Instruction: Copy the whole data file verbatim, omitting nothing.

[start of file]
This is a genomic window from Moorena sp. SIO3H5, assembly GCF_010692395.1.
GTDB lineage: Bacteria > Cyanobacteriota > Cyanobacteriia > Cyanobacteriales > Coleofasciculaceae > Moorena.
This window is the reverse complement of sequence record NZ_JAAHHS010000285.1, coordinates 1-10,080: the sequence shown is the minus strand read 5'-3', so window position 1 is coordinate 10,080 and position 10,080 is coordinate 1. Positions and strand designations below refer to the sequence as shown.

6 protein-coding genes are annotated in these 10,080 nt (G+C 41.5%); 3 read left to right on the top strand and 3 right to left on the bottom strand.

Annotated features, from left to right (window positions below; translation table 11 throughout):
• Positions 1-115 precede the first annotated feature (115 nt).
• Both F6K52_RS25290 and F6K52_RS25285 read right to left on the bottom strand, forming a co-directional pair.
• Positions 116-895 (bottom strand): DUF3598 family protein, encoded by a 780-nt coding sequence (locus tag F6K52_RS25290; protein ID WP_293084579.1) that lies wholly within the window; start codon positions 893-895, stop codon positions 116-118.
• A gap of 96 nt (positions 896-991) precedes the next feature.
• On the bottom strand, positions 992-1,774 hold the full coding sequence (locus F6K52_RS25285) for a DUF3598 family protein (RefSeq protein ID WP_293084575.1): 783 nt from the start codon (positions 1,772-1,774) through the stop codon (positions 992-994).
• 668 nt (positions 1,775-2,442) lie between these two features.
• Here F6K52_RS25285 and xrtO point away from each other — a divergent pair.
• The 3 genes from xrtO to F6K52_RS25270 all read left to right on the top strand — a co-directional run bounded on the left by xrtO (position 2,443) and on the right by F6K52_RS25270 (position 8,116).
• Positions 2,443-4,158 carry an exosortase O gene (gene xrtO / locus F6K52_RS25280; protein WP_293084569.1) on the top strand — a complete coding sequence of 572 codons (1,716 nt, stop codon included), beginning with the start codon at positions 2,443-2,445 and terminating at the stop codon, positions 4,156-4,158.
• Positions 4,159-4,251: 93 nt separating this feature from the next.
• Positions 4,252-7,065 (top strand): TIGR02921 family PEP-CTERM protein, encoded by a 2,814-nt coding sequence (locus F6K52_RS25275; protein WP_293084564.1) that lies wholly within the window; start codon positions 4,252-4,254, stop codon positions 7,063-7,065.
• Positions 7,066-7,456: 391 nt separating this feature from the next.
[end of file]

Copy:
This is a genomic window from Moorena sp. SIO3H5, assembly GCF_010692395.1.
GTDB lineage: Bacteria > Cyanobacteriota > Cyanobacteriia > Cyanobacteriales > Coleofasciculaceae > Moorena.
This window is the reverse complement of sequence record NZ_JAAHHS010000285.1, coordinates 1-10,080: the sequence shown is the minus strand read 5'-3', so window position 1 is coordinate 10,080 and position 10,080 is coordinate 1. Positions and strand designations below refer to the sequence as shown.

6 protein-coding genes are annotated in these 10,080 nt (G+C 41.5%); 3 read left to right on the top strand and 3 right to left on the bottom strand.

Annotated features, from left to right (window positions below; translation table 11 throughout):
• Positions 1-115 precede the first annotated feature (115 nt).
• Both F6K52_RS25290 and F6K52_RS25285 read right to left on the bottom strand, forming a co-directional pair.
• Positions 116-895 (bottom strand): DUF3598 family protein, encoded by a 780-nt coding sequence (locus tag F6K52_RS25290; protein ID WP_293084579.1) that lies wholly within the window; start codon positions 893-895, stop codon positions 116-118.
• A gap of 96 nt (positions 896-991) precedes the next feature.
• On the bottom strand, positions 992-1,774 hold the full coding sequence (locus F6K52_RS25285) for a DUF3598 family protein (RefSeq protein ID WP_293084575.1): 783 nt from the start codon (positions 1,772-1,774) through the stop codon (positions 992-994).
• 668 nt (positions 1,775-2,442) lie between these two features.
• Here F6K52_RS25285 and xrtO point away from each other — a divergent pair.
• The 3 genes from xrtO to F6K52_RS25270 all read left to right on the top strand — a co-directional run bounded on the left by xrtO (position 2,443) and on the right by F6K52_RS25270 (position 8,116).
• Positions 2,443-4,158 carry an exosortase O gene (gene xrtO / locus F6K52_RS25280; protein WP_293084569.1) on the top strand — a complete coding sequence of 572 codons (1,716 nt, stop codon included), beginning with the start codon at positions 2,443-2,445 and terminating at the stop codon, positions 4,156-4,158.
• Positions 4,159-4,251: 93 nt separating this feature from the next.
• Positions 4,252-7,065 (top strand): TIGR02921 family PEP-CTERM protein, encoded by a 2,814-nt coding sequence (locus F6K52_RS25275; protein WP_293084564.1) that lies wholly within the window; start codon positions 4,252-4,254, stop codon positions 7,063-7,065.
• Positions 7,066-7,456: 391 nt separating this feature from the next.